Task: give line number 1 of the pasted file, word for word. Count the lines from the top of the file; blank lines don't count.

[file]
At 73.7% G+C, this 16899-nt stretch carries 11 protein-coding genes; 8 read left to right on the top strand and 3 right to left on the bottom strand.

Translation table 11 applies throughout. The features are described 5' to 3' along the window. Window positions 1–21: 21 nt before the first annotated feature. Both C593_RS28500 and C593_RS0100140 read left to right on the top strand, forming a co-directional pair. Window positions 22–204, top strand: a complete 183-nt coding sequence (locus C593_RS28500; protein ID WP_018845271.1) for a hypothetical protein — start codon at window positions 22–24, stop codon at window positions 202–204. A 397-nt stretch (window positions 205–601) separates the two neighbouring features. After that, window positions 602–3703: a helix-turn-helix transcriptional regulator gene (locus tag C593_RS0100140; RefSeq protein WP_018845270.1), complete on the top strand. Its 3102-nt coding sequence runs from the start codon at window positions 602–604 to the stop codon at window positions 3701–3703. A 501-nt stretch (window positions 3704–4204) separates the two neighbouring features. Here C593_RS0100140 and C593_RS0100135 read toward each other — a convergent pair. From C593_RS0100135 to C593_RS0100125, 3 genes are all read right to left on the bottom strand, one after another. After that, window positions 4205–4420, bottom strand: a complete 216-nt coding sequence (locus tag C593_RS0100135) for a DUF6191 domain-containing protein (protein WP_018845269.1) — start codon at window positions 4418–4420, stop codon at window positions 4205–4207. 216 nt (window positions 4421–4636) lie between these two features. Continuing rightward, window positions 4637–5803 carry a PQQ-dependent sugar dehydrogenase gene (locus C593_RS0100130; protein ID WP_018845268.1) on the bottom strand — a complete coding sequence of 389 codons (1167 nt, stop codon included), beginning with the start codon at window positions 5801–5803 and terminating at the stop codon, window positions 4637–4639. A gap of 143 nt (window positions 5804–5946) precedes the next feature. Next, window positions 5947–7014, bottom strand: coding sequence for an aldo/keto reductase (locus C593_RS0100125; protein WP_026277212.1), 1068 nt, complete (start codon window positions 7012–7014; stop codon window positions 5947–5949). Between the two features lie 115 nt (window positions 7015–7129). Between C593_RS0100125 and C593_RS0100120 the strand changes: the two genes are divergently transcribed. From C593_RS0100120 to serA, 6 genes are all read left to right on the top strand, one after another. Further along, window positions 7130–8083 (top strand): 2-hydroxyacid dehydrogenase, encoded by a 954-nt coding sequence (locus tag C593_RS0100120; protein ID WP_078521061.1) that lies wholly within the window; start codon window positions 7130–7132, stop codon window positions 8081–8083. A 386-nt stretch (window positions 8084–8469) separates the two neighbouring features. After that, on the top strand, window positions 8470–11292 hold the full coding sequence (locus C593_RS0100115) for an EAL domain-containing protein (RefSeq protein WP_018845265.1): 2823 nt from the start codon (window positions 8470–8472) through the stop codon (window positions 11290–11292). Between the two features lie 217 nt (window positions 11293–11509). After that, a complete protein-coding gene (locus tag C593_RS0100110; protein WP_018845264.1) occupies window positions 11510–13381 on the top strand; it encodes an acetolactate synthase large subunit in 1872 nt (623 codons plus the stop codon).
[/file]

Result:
At 73.7% G+C, this 16899-nt stretch carries 11 protein-coding genes; 8 read left to right on the top strand and 3 right to left on the bottom strand.